With three different bars and restaurants, guests need not worry about going hungry. Start at the airy bar Rose Lane — a Parisian art nouveau-inspired lounge with light bites for breakfast (as well as breakfast martinis) and cocktails like the spicy Latin Quarter, made with Dos Hombres mezcal, saffron, habanero, pineapple and lime. For dinner, head to Harry’s New York Bar for a sky-high seafood tower. Follow this with a nightcap at Darling, the 47th-floor rooftop bar with cocktails, caviar and a DJ set on the weekends — all served with breathtaking views of the greatest city in the world.

Rates at Park Lane Hotel start at $386 per night.

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For New Yorkers, Central Park is an 843-acre green oasis in the middle of the concrete jungle. For visitors to the city, 1 Hotel Central Park offers the same sort of respite in the form of a hotel: Greenery covers the building’s facade, hallways are decorated with moss-filled planters, and natural hues of cream, tan and wooden elements abound.

This hotel is big on sustainability, and rooms include water filters, recycled cups, and sustainable mattresses and linens. They also feature Bamford bath products, yoga mats, and more high-tech amenities such as 55-inch televisions, Bluetooth speakers and Nespresso machines for a quick kick of caffeine.

For a great park view, book the 450-square-foot Park Suite, which comes with a window-nook daybed so you can cozy up and take in the view.

In the lobby, grab fresh greens or fruit from the Lobby Farmstand — perfect for snacking on during a walk to the park’s Jacqueline Kennedy Onassis Reservoir. On the weekends, don’t miss brunch at James Beard Award-winning chef Jonathan Waxman’s restaurant Jams; it serves dishes like a mushroom frittata with chives and goat cheese or avocado toast with bread from the nearby Sullivan Street Bakery in a chic exposed-brick dining room.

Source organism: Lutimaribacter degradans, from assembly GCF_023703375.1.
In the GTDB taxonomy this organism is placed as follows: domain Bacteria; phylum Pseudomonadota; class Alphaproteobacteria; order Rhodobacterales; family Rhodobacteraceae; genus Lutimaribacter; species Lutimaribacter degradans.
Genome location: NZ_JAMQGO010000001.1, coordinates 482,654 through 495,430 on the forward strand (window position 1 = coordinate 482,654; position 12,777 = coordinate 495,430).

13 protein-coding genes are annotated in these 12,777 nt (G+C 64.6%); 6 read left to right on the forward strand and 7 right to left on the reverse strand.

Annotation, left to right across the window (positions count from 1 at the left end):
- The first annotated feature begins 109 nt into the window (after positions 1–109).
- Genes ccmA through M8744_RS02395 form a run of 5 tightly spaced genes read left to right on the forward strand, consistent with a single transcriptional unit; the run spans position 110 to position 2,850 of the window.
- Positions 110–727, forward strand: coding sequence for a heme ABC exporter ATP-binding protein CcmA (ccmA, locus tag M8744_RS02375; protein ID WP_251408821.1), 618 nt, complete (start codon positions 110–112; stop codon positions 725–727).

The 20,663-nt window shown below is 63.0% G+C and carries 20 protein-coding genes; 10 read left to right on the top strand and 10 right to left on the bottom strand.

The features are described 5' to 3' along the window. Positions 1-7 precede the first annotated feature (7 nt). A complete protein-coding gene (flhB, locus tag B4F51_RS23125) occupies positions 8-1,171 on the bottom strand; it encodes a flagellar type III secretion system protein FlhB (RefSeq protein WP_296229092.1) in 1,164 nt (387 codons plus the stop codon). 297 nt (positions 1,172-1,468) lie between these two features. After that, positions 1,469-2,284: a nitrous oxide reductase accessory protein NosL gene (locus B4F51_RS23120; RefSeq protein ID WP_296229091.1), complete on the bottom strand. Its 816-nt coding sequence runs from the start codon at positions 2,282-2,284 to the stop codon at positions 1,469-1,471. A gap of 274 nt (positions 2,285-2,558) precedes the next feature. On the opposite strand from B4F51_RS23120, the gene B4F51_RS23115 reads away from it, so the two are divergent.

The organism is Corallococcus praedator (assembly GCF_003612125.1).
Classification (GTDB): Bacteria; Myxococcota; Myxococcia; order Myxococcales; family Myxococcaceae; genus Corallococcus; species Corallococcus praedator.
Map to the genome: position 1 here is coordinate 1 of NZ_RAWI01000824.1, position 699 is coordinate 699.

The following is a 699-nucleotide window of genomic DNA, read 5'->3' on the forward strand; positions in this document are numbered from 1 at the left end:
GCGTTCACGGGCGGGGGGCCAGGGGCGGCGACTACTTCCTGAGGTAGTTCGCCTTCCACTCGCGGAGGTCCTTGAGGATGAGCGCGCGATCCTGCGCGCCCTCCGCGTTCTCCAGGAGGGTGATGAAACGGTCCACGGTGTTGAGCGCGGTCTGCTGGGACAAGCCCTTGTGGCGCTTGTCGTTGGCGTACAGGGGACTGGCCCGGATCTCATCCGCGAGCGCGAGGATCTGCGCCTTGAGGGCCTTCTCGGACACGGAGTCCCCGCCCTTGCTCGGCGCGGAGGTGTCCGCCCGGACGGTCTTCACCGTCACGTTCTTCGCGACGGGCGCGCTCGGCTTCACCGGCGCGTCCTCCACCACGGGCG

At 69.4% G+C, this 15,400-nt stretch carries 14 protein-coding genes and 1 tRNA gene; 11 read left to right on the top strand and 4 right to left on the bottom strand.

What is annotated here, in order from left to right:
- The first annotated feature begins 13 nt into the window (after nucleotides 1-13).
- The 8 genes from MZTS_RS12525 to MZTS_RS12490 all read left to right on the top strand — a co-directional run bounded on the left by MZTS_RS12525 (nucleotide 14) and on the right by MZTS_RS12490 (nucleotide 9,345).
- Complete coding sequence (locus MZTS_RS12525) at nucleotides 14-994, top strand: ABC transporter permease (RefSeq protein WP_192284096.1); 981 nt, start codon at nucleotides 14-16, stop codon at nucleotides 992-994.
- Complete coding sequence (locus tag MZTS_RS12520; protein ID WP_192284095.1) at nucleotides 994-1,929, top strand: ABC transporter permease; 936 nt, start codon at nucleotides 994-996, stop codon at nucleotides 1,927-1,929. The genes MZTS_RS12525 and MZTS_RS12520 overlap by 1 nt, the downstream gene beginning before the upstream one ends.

Rates at 1 Hotel Central Park start at $459 per night.

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Named a New York City landmark in 1988, The St. Regis New York (the very first St. Regis in the world), has been a Fifth Avenue institution since John Jacob Astor IV opened it in 1904. Here, opulence is everything, from the gold leafing to the chandeliers to ceiling murals. There is a ‘nothing-is-too-much-for-us’ sense of service.

In the rooms, deep blue canopies hang over beds dressed in fluffy Frette linens, while matching blue drapes cover the windows in a style of another era. Marble-filled bathrooms feel baronially appointed, with gold embellishments and Remede Spa products. For an upgrade, check out the spacious Dior Suite for a taste of Paris in New York; or opt for the Caroline Astor Suite which is a 1,700-square-foot work of art with views of Central Park.

With rooms as beautiful as these, it’s tempting to stay in bed and order room service every meal. However, the stunning dining room at Astor Court, with its tall ceilings bedecked with a gorgeous mural of the sky, is worth a trip for breakfast or lunch. Another necessary stop is at King Cole Bar for a “Red Snapper” — the cocktail that later became known as a Bloody Mary.

Rates at The St. Regis New York start at $745 per night or 84,000 Marriott points.